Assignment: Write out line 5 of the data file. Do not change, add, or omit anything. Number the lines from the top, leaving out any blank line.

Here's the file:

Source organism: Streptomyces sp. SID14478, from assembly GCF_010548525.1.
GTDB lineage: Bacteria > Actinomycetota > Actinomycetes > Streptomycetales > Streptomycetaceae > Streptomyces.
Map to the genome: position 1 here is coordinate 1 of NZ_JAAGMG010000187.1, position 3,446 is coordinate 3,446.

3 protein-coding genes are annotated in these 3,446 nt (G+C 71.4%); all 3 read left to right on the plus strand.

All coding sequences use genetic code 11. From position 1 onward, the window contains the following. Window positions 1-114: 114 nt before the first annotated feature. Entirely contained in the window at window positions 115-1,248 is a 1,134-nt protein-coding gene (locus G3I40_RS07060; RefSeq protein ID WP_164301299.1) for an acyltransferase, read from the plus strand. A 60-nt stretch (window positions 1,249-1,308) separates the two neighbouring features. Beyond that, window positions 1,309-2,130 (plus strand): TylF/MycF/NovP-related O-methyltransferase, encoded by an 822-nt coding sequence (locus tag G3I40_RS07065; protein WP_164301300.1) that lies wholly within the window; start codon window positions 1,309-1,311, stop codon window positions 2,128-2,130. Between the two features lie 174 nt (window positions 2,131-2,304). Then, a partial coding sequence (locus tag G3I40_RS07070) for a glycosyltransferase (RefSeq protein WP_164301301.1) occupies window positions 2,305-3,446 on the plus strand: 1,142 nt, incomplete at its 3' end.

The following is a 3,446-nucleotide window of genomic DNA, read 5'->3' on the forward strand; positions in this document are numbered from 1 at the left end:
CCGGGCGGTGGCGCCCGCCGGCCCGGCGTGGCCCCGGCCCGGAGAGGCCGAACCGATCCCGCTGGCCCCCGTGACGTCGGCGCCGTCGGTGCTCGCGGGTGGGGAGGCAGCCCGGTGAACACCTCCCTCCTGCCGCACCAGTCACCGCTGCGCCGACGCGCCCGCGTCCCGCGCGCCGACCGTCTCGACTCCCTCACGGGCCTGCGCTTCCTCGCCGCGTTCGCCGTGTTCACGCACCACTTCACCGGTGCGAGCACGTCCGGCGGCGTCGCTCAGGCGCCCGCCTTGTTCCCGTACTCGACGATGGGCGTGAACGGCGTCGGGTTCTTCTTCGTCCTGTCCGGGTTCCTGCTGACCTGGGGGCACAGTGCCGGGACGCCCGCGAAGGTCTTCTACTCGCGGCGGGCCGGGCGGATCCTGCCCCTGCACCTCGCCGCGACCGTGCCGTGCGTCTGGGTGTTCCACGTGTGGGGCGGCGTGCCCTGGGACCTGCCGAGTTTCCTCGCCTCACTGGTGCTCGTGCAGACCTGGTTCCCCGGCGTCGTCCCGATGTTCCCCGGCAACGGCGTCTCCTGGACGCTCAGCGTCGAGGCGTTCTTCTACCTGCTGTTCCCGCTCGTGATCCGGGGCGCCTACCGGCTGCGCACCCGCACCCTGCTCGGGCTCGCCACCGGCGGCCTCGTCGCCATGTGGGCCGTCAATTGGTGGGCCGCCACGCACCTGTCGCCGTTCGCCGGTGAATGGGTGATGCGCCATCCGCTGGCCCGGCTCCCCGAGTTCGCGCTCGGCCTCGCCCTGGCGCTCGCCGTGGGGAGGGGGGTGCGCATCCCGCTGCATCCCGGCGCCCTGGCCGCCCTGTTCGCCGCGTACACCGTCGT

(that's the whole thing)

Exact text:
All coding sequences use genetic code 11. From position 1 onward, the window contains the following. Window positions 1-114: 114 nt before the first annotated feature. Entirely contained in the window at window positions 115-1,248 is a 1,134-nt protein-coding gene (locus G3I40_RS07060; RefSeq protein ID WP_164301299.1) for an acyltransferase, read from the plus strand. A 60-nt stretch (window positions 1,249-1,308) separates the two neighbouring features. Beyond that, window positions 1,309-2,130 (plus strand): TylF/MycF/NovP-related O-methyltransferase, encoded by an 822-nt coding sequence (locus tag G3I40_RS07065; protein WP_164301300.1) that lies wholly within the window; start codon window positions 1,309-1,311, stop codon window positions 2,128-2,130. Between the two features lie 174 nt (window positions 2,131-2,304). Then, a partial coding sequence (locus tag G3I40_RS07070) for a glycosyltransferase (RefSeq protein WP_164301301.1) occupies window positions 2,305-3,446 on the plus strand: 1,142 nt, incomplete at its 3' end.